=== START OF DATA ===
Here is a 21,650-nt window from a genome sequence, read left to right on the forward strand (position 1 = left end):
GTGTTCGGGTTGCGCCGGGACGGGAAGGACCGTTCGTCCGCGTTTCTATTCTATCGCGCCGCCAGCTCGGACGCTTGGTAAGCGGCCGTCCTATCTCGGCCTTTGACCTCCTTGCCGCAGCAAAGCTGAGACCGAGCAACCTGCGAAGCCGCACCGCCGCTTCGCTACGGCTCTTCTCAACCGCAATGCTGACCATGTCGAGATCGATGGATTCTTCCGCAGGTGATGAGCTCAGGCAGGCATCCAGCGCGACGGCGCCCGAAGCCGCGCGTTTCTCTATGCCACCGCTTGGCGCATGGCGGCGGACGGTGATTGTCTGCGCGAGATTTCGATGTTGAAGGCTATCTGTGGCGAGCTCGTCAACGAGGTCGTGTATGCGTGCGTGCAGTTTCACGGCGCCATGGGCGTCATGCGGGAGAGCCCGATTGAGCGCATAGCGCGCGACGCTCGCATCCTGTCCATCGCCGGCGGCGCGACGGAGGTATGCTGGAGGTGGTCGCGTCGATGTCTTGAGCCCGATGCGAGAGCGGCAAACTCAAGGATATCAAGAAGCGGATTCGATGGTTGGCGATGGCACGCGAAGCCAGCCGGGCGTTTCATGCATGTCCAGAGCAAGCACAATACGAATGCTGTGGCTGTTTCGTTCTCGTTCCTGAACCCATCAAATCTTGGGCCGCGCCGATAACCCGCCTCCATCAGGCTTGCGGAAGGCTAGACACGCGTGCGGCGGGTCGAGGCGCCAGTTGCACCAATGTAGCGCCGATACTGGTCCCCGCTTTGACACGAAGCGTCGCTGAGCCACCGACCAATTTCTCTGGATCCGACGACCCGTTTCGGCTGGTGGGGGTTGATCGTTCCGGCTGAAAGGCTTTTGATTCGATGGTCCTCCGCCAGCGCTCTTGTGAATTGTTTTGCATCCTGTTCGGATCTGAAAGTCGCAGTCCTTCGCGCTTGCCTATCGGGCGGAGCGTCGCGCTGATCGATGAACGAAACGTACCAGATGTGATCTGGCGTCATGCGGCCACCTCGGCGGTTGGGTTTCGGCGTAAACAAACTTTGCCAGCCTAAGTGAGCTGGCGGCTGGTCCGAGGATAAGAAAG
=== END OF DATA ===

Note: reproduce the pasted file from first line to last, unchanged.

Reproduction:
Here is a 21,650-nt window from a genome sequence, read left to right on the forward strand (position 1 = left end):
GTGTTCGGGTTGCGCCGGGACGGGAAGGACCGTTCGTCCGCGTTTCTATTCTATCGCGCCGCCAGCTCGGACGCTTGGTAAGCGGCCGTCCTATCTCGGCCTTTGACCTCCTTGCCGCAGCAAAGCTGAGACCGAGCAACCTGCGAAGCCGCACCGCCGCTTCGCTACGGCTCTTCTCAACCGCAATGCTGACCATGTCGAGATCGATGGATTCTTCCGCAGGTGATGAGCTCAGGCAGGCATCCAGCGCGACGGCGCCCGAAGCCGCGCGTTTCTCTATGCCACCGCTTGGCGCATGGCGGCGGACGGTGATTGTCTGCGCGAGATTTCGATGTTGAAGGCTATCTGTGGCGAGCTCGTCAACGAGGTCGTGTATGCGTGCGTGCAGTTTCACGGCGCCATGGGCGTCATGCGGGAGAGCCCGATTGAGCGCATAGCGCGCGACGCTCGCATCCTGTCCATCGCCGGCGGCGCGACGGAGGTATGCTGGAGGTGGTCGCGTCGATGTCTTGAGCCCGATGCGAGAGCGGCAAACTCAAGGATATCAAGAAGCGGATTCGATGGTTGGCGATGGCACGCGAAGCCAGCCGGGCGTTTCATGCATGTCCAGAGCAAGCACAATACGAATGCTGTGGCTGTTTCGTTCTCGTTCCTGAACCCATCAAATCTTGGGCCGCGCCGATAACCCGCCTCCATCAGGCTTGCGGAAGGCTAGACACGCGTGCGGCGGGTCGAGGCGCCAGTTGCACCAATGTAGCGCCGATACTGGTCCCCGCTTTGACACGAAGCGTCGCTGAGCCACCGACCAATTTCTCTGGATCCGACGACCCGTTTCGGCTGGTGGGGGTTGATCGTTCCGGCTGAAAGGCTTTTGATTCGATGGTCCTCCGCCAGCGCTCTTGTGAATTGTTTTGCATCCTGTTCGGATCTGAAAGTCGCAGTCCTTCGCGCTTGCCTATCGGGCGGAGCGTCGCGCTGATCGATGAACGAAACGTACCAGATGTGATCTGGCGTCATGCGGCCACCTCGGCGGTTGGGTTTCGGCGTAAACAAACTTTGCCAGCCTAAGTGAGCTGGCGGCTGGTCCGAGGATAAGAAAG